Nostalgiawest photographer Bob Fergeson has just released a new book, set in the swamps of Louisiana. Bob couches Zen lessons and a methodology for spiritual development into a simple story that allows the teachings to shine through. This book has something to offer the complete beginner and the more seasoned seeker – simple explanations of profound truths.
The book is available on amazon, in both print and Kindle editions. The Kindle version has full color photos taken by the author in southern Louisiana.
To receive answers to important spiritual questions, questions that concern the inner self, such as ‘who am I’, ‘what should I be doing with my life’, we will need to use the appropriate method. Big questions such as these shouldn’t be put into the emotionally based associative thinking we habitually use, the kind of thinking we use to balance our checkbook or schedule the day. In answering higher questions associate thinking gets us nowhere. Being cast into the wrong realm, these questions endlessly spin around the brain in a negative feedback loop, tying up our mind.
For great questions, we need a different level of mind, something patient and insightful. There is a gap between our associative spin thinking, and the place of tension that can contain the great question; a quiet space in which to ponder. We find this space through meditation; practicing methods to strengthen and calm the mind. People who are really busy, with kids and careers, will tell you they don’t have time to ponder. If you were as busy as they were, they insist, you’d know this. But would they meditate 2 to 3 times a day, conscientiously, they will find sooner or later that they do have time to ponder. Most of our so called thinking, is actually an emotionally based form of worry, guilt, or anxiety; it doesn’t serve a valid function. Once you see this through self-inquiry and meditation, the worry and anxiety will begin to evaporate. You find you do have time to ponder. You begin to understand how to put spiritual questions to the inner self, the unknown.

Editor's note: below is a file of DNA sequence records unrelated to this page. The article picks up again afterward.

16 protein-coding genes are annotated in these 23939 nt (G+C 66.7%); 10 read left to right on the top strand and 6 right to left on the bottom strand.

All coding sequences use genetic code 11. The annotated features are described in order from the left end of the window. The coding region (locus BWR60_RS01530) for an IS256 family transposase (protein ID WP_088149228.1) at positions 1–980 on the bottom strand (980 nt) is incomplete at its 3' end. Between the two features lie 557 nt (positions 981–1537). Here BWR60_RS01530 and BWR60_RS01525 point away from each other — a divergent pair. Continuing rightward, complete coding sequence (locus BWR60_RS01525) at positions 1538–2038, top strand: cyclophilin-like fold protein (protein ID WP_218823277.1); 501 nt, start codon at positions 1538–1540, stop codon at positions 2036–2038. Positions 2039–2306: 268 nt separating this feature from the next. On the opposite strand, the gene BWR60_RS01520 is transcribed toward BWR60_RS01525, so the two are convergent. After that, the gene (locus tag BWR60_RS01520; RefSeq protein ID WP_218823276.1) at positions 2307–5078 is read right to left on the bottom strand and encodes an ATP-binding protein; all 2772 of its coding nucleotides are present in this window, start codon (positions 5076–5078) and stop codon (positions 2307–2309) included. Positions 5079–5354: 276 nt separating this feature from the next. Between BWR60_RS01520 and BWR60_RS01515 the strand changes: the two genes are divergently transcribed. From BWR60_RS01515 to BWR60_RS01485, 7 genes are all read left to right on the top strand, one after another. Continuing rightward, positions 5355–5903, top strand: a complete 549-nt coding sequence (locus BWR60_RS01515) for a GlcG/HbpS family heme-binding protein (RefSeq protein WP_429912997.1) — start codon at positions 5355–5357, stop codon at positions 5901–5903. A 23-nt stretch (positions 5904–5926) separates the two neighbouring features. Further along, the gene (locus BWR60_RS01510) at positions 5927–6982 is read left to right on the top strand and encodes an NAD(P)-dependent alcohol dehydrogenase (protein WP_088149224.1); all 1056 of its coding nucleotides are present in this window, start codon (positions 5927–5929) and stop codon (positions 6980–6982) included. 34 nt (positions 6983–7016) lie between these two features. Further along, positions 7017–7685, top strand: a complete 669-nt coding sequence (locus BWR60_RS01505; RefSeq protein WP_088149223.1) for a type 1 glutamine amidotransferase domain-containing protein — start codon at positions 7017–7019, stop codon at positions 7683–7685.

We find great answers by putting our great question up against the unknown, and holding it there with attention. We wait patiently for the unknown to respond. It requires true patience and courage, for the answer may not come immediately, it’s not associative. The process takes a while. Maybe a minute, an hour, maybe a year, even longer. Sooner or later, if we keep the tension there, against the unknown, the Inner Self will be stressed to respond with the answer, bringing resolution.
This tension-based thinking is hard to do, for there’s often no immediate satisfaction. It requires being able to both hold tension and be patient. The tension and waiting serve to break the associative loop, putting the question instead to a higher source, something not in space and time. Emotional thinking and rationalization are on the mundane level, and have no access to matters beyond.
One caveat is that we may find we’re getting answers in this tension based thinking, but not to the questions we expect. Instead of our present question, questions in the background can be suddenly answered, for the tension, once created, will jump to the next question on our list, whether we’re conscious of it or not. This can happen because the questions we’re putting to the unknown may not interest the inner self, or we may not have put them in in the right form and need to rephrase and clarify them. Or, we may not be ready for the answer, we might refuse it.
Questions held with tension in a quiet mind draw to them the corresponding answers; a process of resolution. Patience, courage, and humility are key. Remember, we ask a question because we do not have the answer; we are admitting our ignorance, and are asking for release in a determined and humble manner.